Topical corticosteroids can be effective, but “you want to be thoughtful of the strength you’re using, the application frequency, and then the total amount of surface area that you’re treating,” Oboite said. Too potent or too much of a topical corticosteroid increases the risk for atrophy and systemic absorption, respectively. To reduce the risk, she reserves the use of ultrahigh-potency topical corticosteroids, such as clobetasol, for children ages 10 years or older. For children younger than 10 years, she recommends using mid-high-potency topical corticosteroids instead.
She recommends once-a-day application around bedtime 5 days a week, generally Monday through Friday to make it easier to remember.
“For children who have over 50% of the scalp involved, I do consider systemic therapy,” Oboite said. This can include oral steroids such as dexamethasone, prednisone, or prednisolone. For children with recalcitrant disease, she is more likely to use the oral JAK inhibitor ritlecitinib because it was recently approved by the US Food and Drug Administration for treating severe alopecia areata in children 12 years and older and in adults.
Another strategy Oboite uses is to add low-dose oral minoxidil as an adjuvant to other systemic therapy. “I find that it helps with faster hair regrowth,” she said.
Oral treatment is indicated for tinea capitis. “Topicals just don’t really clear this,” Oboite said. Also, talk to patients and families about preventing reinfection with the dermatophyte that causes this condition. “Make sure we’re cleaning hats, combs, brushes, and pillowcases. That is really important.”
Some patients can develop a widespread rash while on treatment. But in most cases, it’s not an adverse reaction to the medication but rather an indication that the body’s response is revving up, she noted.
Griseofulvin 20 mg/kg/d is one treatment option. Another is terbinafine (using weight-based dosing). A tip with terbinafine is that because the tablet needs to be crushed for a young child, “you can put it in anything, besides applesauce or yogurt with fruit on the bottom, which can be acidic and reduce the effectiveness of the medication,” Oboite said.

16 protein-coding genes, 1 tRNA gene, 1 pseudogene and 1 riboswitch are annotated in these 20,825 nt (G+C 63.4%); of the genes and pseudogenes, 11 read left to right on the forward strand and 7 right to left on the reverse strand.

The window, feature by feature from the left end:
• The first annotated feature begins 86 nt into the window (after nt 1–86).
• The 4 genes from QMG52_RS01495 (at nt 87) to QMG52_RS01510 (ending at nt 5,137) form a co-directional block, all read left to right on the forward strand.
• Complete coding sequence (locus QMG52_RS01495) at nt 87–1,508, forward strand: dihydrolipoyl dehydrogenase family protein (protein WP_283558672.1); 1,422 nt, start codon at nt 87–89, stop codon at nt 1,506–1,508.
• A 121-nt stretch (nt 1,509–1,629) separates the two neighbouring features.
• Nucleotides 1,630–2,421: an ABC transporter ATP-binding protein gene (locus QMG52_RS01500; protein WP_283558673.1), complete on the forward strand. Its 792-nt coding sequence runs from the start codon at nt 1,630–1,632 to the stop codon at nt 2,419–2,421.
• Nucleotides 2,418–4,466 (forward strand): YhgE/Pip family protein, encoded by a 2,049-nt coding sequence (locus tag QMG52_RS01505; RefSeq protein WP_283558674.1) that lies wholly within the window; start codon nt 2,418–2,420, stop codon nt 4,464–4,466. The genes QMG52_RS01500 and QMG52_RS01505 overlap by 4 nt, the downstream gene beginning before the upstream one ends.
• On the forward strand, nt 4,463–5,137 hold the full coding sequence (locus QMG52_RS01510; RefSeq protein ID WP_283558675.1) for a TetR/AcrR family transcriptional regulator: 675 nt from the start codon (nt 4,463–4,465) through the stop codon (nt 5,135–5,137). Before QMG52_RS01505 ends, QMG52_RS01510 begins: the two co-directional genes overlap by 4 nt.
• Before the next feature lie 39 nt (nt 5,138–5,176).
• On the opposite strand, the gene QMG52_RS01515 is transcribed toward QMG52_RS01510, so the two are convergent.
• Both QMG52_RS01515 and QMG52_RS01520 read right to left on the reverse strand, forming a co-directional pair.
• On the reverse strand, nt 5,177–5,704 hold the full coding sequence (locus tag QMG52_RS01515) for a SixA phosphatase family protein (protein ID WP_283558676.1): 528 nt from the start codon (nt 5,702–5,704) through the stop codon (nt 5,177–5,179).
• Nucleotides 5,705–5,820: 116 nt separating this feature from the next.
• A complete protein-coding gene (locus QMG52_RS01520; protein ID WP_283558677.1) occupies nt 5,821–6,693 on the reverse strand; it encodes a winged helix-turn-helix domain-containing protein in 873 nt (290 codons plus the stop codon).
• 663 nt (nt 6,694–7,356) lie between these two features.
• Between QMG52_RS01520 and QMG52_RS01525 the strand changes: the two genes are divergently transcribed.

For cases of severe, inflammatory tinea capitis such as a kerion, “I will say you have to hold the hands of these patients, the journey can be long,” she added.
Trichotillomania occurs when someone cannot stop pulling their own hair, and in the early phases, it can be confused with alopecia areata. A thorough history and examination of the patient can help distinguish the two conditions. Sometimes a child or teen has a history of anxiety-related behaviors like nail biting that points to trichotillomania. Another tip is to use a dermatoscope to help distinguish hair loss conditions because it avoids having to do as many biopsies in children.
Redirection therapy can work for younger children, and cognitive behavioral therapy (CBT) can help older children with trichotillomania. In response to a question during the Q&A period, Oboite said psychiatrists or psychologists can perform CBT. If it takes time to get an appointment, there are some CBT apps that can help in the meantime, she said.